The other centers in the system lack the experience or pedigree to be highly valuable, but may find themselves part of a trade package.  Not to be forgotten among the guys who were drafted at center is Blake Wheeler. We’ve seen him played exclusively on the wing here, Wheeler has the size, reach, speed and defensive prowess to make some people  ponder him at pivot.


Much has been made of the probability of the Bruins drafting Seguin and the need to then trade a center. First as Bergeron, Krejci, and Sequin have all played wing and will probably do so again this is not a given. Chiarelli has expressed his confidence that both Sequin and Hall can play all three forward positions so if the Oilers take Sequin and Boston fans are left to deal with those sloppy seconds, it doesn’t mean we will see Hall playing at the position he is best know for. Add in the fact that despite his paltry offensive numbers Vladimir Sobotka has a lot of fans in the Boston area and that he’s better at center than wing and you’re at four pivots  without even considering prospects or UFA’s.

Among those prospects are 2008 first round pick Zach Hamill who saw his first NHL action this season. Many expected him to make more appearances this year, especially after he helped lead rookie camp and was one of the final cuts during regular training camp.  Like Krejci, he’s a smaller player who’s more a skilled player than a grinder. He appears to have half a step or more of speed on Krejci. In his sole NHL appearance, he put in a more than creditable 12:08 of TOI with 1:36 of powerplay time. Both Bergeron and Savard were out of this game, and he finished with an assist and +1 against the high powered Washington Capitals.

Maxime Suave is another of the youngsters listed at center who has played at other positions which will probably help him into the NHL sooner.  I wanted him here after watching him in training camp and the preseason. He’s got speed, a willingness to shoot that on the whole is lacking on the Bruins, and just a touch of on ice swagger. The word that described him best at camp was raw. I can see him being the 13th forward to start the season if he’s doesn’t carve himself a top 9 spot in camp.  Like his draft year-mate Colbourne, Suave was signed to a pro contract late this season and played a handful of games for Providence.

Joe Colbourne is billed as “the second coming of Thornton” by some loudmouths. I hope that’s true, in fact if he turns out to have 2/3’s of the talent and skill of Joe Thornton I doubt he’ll ever be scrambling to find NHL work for as long as he’s healthy enough to play.  One of the things that the Bruins have been trying to do since Chiarelli took the reigns in Boston was get bigger at forward. at 6’5 he won’t be quite the largest player on the team, but he’s a whole lot taller, than Savard, Krejci, Recchi, Sobotka and either of the other prospects. Unfortunately at this point he’s still raw boned. He’s listed at five inches taller than Bergeron and four pounds less.  Like Wheeler he’ll need to fill out some before the size is good for anything but reach. Taken in the first round in 2008, he’s well regarded in a draft that looks like it’s going to take a while to creep into the NHL. Just about half of the first round, none of the second and just a handful of others have played in even one NHL game.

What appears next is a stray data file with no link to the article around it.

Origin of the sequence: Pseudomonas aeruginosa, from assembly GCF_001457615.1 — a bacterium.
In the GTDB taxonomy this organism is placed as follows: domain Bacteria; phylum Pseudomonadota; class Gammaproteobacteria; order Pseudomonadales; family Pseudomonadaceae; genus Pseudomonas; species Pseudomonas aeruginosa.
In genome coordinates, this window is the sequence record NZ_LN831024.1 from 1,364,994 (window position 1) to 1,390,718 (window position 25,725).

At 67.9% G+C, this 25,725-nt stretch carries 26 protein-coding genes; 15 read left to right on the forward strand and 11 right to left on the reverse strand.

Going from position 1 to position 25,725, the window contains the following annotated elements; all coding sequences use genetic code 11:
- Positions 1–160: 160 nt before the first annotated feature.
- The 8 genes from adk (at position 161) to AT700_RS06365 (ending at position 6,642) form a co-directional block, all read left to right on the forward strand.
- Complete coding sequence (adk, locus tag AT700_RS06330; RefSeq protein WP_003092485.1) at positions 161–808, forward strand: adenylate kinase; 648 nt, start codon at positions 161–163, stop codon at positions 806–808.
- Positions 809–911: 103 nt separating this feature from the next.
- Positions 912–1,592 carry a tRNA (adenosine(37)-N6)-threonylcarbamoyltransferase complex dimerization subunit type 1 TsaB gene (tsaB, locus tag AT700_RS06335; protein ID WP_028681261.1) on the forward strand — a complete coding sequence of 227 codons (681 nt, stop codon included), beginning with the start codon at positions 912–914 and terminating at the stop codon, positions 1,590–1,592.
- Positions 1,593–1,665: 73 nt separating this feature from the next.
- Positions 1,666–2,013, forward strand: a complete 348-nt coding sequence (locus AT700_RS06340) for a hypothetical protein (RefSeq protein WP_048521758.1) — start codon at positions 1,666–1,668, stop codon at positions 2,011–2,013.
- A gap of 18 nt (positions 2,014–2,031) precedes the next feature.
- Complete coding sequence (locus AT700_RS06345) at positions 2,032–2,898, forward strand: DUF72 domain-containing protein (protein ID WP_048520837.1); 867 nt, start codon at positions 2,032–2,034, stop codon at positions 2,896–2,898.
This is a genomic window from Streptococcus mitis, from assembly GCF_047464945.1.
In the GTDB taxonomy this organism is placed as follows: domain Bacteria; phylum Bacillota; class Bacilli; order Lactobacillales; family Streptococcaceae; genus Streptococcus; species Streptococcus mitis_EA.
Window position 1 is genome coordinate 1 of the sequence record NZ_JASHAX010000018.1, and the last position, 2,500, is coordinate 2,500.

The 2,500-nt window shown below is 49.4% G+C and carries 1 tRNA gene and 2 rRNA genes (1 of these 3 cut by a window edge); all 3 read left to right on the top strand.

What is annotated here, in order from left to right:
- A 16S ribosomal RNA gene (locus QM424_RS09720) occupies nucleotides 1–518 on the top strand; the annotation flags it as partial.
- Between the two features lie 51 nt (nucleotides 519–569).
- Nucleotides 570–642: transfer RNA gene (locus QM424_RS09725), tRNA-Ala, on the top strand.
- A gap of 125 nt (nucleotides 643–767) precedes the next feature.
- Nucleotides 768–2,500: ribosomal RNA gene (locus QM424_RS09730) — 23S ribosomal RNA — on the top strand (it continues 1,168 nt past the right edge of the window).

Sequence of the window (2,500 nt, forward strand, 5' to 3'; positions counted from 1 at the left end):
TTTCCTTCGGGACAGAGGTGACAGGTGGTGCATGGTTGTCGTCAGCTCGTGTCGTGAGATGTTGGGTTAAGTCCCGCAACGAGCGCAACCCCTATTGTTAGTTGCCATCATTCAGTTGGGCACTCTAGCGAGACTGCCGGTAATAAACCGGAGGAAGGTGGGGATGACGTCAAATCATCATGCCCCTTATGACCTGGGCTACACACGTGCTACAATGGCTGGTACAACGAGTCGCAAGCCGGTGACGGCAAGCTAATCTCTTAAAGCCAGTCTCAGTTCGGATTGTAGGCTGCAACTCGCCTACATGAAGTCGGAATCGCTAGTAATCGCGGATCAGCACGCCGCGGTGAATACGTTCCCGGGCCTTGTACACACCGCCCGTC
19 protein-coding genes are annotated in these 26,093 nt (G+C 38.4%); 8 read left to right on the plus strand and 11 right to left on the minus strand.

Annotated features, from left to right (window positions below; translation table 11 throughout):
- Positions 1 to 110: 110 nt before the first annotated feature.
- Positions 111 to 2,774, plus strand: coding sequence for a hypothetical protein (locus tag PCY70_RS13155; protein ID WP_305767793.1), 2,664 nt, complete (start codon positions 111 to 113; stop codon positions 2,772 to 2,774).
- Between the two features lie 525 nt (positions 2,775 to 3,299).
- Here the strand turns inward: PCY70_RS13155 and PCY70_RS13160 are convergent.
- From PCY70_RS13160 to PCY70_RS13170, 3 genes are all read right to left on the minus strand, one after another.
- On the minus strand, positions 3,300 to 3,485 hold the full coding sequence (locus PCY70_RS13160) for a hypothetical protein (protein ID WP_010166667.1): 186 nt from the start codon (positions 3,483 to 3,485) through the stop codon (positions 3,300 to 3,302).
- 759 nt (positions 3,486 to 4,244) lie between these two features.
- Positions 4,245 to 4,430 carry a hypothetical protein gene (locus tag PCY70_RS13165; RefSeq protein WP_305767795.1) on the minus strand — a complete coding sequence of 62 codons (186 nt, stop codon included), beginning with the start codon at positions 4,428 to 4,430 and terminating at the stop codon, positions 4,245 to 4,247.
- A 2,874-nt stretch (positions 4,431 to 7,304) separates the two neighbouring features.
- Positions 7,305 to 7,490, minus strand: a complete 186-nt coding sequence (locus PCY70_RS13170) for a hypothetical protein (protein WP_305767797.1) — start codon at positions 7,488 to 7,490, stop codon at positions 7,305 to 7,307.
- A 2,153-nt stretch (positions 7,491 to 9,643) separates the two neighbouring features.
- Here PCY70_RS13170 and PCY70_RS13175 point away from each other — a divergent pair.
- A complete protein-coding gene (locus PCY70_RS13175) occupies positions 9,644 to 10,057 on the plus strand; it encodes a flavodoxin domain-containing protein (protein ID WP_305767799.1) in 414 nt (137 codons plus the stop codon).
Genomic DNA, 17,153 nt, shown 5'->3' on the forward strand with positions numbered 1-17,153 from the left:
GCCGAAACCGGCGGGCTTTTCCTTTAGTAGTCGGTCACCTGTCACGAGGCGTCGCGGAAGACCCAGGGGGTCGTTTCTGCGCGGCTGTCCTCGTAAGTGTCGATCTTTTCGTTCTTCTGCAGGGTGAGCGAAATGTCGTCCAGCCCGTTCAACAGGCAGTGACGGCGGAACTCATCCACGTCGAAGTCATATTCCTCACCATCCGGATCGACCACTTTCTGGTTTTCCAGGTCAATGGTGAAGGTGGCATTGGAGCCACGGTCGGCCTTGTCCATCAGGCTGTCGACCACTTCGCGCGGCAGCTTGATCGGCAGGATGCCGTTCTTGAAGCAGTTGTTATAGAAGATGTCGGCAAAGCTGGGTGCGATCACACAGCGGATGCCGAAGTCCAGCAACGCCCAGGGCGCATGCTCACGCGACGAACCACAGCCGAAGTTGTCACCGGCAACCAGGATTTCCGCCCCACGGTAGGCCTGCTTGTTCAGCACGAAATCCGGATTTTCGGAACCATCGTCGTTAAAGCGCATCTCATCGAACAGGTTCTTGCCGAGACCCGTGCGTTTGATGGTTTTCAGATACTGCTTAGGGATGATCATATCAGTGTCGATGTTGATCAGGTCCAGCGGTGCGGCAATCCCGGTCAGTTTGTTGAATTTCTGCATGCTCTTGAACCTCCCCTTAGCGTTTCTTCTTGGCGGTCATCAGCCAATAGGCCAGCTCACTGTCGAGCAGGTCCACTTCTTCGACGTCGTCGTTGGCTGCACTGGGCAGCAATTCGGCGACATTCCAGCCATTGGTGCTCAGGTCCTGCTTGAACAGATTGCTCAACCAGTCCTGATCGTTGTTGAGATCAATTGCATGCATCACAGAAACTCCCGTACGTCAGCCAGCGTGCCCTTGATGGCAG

First let me say that in the Rask vs Thomas war, I’m a Bruins fan first, a fan of great hockey, and then a fan of one of the goalies. That said, if Thomas doesn’t start the next game Julien should be looking for a new job in a month. Before we get into stats, just rewind the game in your head and look at Rask’s positioning, posture and form. Tonight, Rask looked like he was trying to play Thomas’s style. This is unfortunately a style he is not a good match for. One of the things I noticed early was that he was playing very deep in the net for most of the first two periods. Second, he left his feet and was lying belly down on the ice more than once. He is not fit to do that and spring back onto his feet. It’s not his style, therefore the muscle groups are not trained and strengthened towards doing that. Next, between plays instead of his normal skating-saunter around the crease and occasionally to the corner with his water bottle, he was hunched over hands on knees and head down. When he did go down, in particular on the goal where Wideman’s stick broke leading to a rush he did not square his shoulders and game up several additional inches on either side of his frame by failing to do so. He also made a rather uncharacteristic and ineffectual attempt at a poke check. This is not a part of his normal tool kit, and like handling the puck outside the crease it is not a strength of his game. The posture, the break down in form and the uncharacteristic play speak quiet strongly, what they say is that Philly has gotten into his head and now have him off his game. The Flyers unlike a lot of teams are happy to crash the crease and be physical with their opponents goaltender. Some goaltenders will meet this with aggression of their own thus allowing them to reclaim some of their space, others retreat. When Thomas gave up the goal to the Flyers during the Winter Classic, it was because he refused to let them stomp about in his crease with impunity. When Rask is crashed and poked he waits for a whistle and skates to a corner. Thomas played the Flyers twice this season, and faced a total of 63 shots, on which he game up three goals. In the last two games Rask has faced 56 shots and given up nine goals. This is a team that has his number, as some teams can simply dominate a particular goalie. It’s nothing to be ashamed of, its simply what happens when talent, observation and opportunity align. It should be recognized by the coaches and looked at like any other decision, just as baseball teams will opt to load up on right or left handed batters or go to the bullpen for someone with a good breaking ball over an equally good slider. The worrisome thing about Rask in goal is that even at his young age, he has set a trend for himself in post season vs. regular season performances. In his three professional seasons, two in the AHL, one in the NHL his post season numbers are significantly worse than his regular season numbers. Some might say his numbers were so good this year that he couldn’t help but be slightly worse in the playoffs. That’s debatable, Thomas finished last years season with the best GAA and SV% in the NHL, after 11 games both of those numbers improved. Rask has now played 11 games this post season, against two teams whose combined regular season goal total is lower than the two teams Thomas faced last year. Carolina and Montreal combined for 478 regular season goals in 08-09, Buffalo and Philedelphia combined for 458 goals in the 82 game season. In fact Thomas’s last three regular season numbers are all marginally worse than his post season numbers. To put it in the simplest terms, the Bruins had the wrong goalie in net today, and its not surprising the Flyers have managed to get their nose back into this series.